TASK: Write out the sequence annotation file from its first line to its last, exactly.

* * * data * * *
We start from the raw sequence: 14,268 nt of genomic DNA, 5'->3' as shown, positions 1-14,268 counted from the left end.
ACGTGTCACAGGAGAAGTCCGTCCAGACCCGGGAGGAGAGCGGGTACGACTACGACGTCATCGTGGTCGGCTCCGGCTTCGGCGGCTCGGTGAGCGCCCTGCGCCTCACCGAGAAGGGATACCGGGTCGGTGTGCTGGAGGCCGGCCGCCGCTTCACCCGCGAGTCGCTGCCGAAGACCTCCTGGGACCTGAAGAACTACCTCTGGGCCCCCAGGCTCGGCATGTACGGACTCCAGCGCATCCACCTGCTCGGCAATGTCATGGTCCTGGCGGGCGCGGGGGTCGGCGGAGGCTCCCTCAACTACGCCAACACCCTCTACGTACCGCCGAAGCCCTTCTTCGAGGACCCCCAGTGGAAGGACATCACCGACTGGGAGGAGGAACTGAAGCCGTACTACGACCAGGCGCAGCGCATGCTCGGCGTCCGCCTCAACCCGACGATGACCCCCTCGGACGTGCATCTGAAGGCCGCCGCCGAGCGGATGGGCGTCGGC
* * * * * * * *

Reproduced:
We start from the raw sequence: 14,268 nt of genomic DNA, 5'->3' as shown, positions 1-14,268 counted from the left end.
ACGTGTCACAGGAGAAGTCCGTCCAGACCCGGGAGGAGAGCGGGTACGACTACGACGTCATCGTGGTCGGCTCCGGCTTCGGCGGCTCGGTGAGCGCCCTGCGCCTCACCGAGAAGGGATACCGGGTCGGTGTGCTGGAGGCCGGCCGCCGCTTCACCCGCGAGTCGCTGCCGAAGACCTCCTGGGACCTGAAGAACTACCTCTGGGCCCCCAGGCTCGGCATGTACGGACTCCAGCGCATCCACCTGCTCGGCAATGTCATGGTCCTGGCGGGCGCGGGGGTCGGCGGAGGCTCCCTCAACTACGCCAACACCCTCTACGTACCGCCGAAGCCCTTCTTCGAGGACCCCCAGTGGAAGGACATCACCGACTGGGAGGAGGAACTGAAGCCGTACTACGACCAGGCGCAGCGCATGCTCGGCGTCCGCCTCAACCCGACGATGACCCCCTCGGACGTGCATCTGAAGGCCGCCGCCGAGCGGATGGGCGTCGGC